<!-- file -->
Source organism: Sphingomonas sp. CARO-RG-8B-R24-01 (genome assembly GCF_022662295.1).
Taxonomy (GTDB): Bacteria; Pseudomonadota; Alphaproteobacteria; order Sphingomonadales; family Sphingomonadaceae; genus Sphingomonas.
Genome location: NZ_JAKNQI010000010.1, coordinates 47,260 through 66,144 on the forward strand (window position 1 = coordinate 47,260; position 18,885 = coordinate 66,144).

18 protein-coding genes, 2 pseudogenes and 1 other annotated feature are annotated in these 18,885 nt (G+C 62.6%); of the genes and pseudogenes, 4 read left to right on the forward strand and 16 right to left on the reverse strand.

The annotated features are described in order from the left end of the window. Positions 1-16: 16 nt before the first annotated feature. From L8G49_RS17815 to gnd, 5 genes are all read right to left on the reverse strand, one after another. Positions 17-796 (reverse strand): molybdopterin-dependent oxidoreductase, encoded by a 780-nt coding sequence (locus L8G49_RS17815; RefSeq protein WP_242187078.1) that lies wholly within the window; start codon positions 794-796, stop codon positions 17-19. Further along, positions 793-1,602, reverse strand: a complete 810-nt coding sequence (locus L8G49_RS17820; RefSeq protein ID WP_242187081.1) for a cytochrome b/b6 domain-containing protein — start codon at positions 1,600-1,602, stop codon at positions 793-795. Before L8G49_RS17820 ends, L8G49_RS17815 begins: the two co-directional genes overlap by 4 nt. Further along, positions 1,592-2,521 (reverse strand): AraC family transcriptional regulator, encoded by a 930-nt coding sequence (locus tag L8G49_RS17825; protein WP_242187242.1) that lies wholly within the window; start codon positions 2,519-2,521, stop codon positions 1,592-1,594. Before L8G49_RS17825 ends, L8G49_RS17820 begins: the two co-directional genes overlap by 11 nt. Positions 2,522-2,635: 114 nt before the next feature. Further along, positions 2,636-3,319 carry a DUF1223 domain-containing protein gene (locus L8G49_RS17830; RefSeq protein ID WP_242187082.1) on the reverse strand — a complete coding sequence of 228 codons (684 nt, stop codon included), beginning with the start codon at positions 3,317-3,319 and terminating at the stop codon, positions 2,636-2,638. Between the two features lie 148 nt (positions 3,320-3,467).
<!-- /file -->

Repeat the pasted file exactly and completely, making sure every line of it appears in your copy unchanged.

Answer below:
Source organism: Sphingomonas sp. CARO-RG-8B-R24-01 (genome assembly GCF_022662295.1).
Taxonomy (GTDB): Bacteria; Pseudomonadota; Alphaproteobacteria; order Sphingomonadales; family Sphingomonadaceae; genus Sphingomonas.
Genome location: NZ_JAKNQI010000010.1, coordinates 47,260 through 66,144 on the forward strand (window position 1 = coordinate 47,260; position 18,885 = coordinate 66,144).

18 protein-coding genes, 2 pseudogenes and 1 other annotated feature are annotated in these 18,885 nt (G+C 62.6%); of the genes and pseudogenes, 4 read left to right on the forward strand and 16 right to left on the reverse strand.

The annotated features are described in order from the left end of the window. Positions 1-16: 16 nt before the first annotated feature. From L8G49_RS17815 to gnd, 5 genes are all read right to left on the reverse strand, one after another. Positions 17-796 (reverse strand): molybdopterin-dependent oxidoreductase, encoded by a 780-nt coding sequence (locus L8G49_RS17815; RefSeq protein WP_242187078.1) that lies wholly within the window; start codon positions 794-796, stop codon positions 17-19. Further along, positions 793-1,602, reverse strand: a complete 810-nt coding sequence (locus L8G49_RS17820; RefSeq protein ID WP_242187081.1) for a cytochrome b/b6 domain-containing protein — start codon at positions 1,600-1,602, stop codon at positions 793-795. Before L8G49_RS17820 ends, L8G49_RS17815 begins: the two co-directional genes overlap by 4 nt. Further along, positions 1,592-2,521 (reverse strand): AraC family transcriptional regulator, encoded by a 930-nt coding sequence (locus tag L8G49_RS17825; protein WP_242187242.1) that lies wholly within the window; start codon positions 2,519-2,521, stop codon positions 1,592-1,594. Before L8G49_RS17825 ends, L8G49_RS17820 begins: the two co-directional genes overlap by 11 nt. Positions 2,522-2,635: 114 nt before the next feature. Further along, positions 2,636-3,319 carry a DUF1223 domain-containing protein gene (locus L8G49_RS17830; RefSeq protein ID WP_242187082.1) on the reverse strand — a complete coding sequence of 228 codons (684 nt, stop codon included), beginning with the start codon at positions 3,317-3,319 and terminating at the stop codon, positions 2,636-2,638. Between the two features lie 148 nt (positions 3,320-3,467).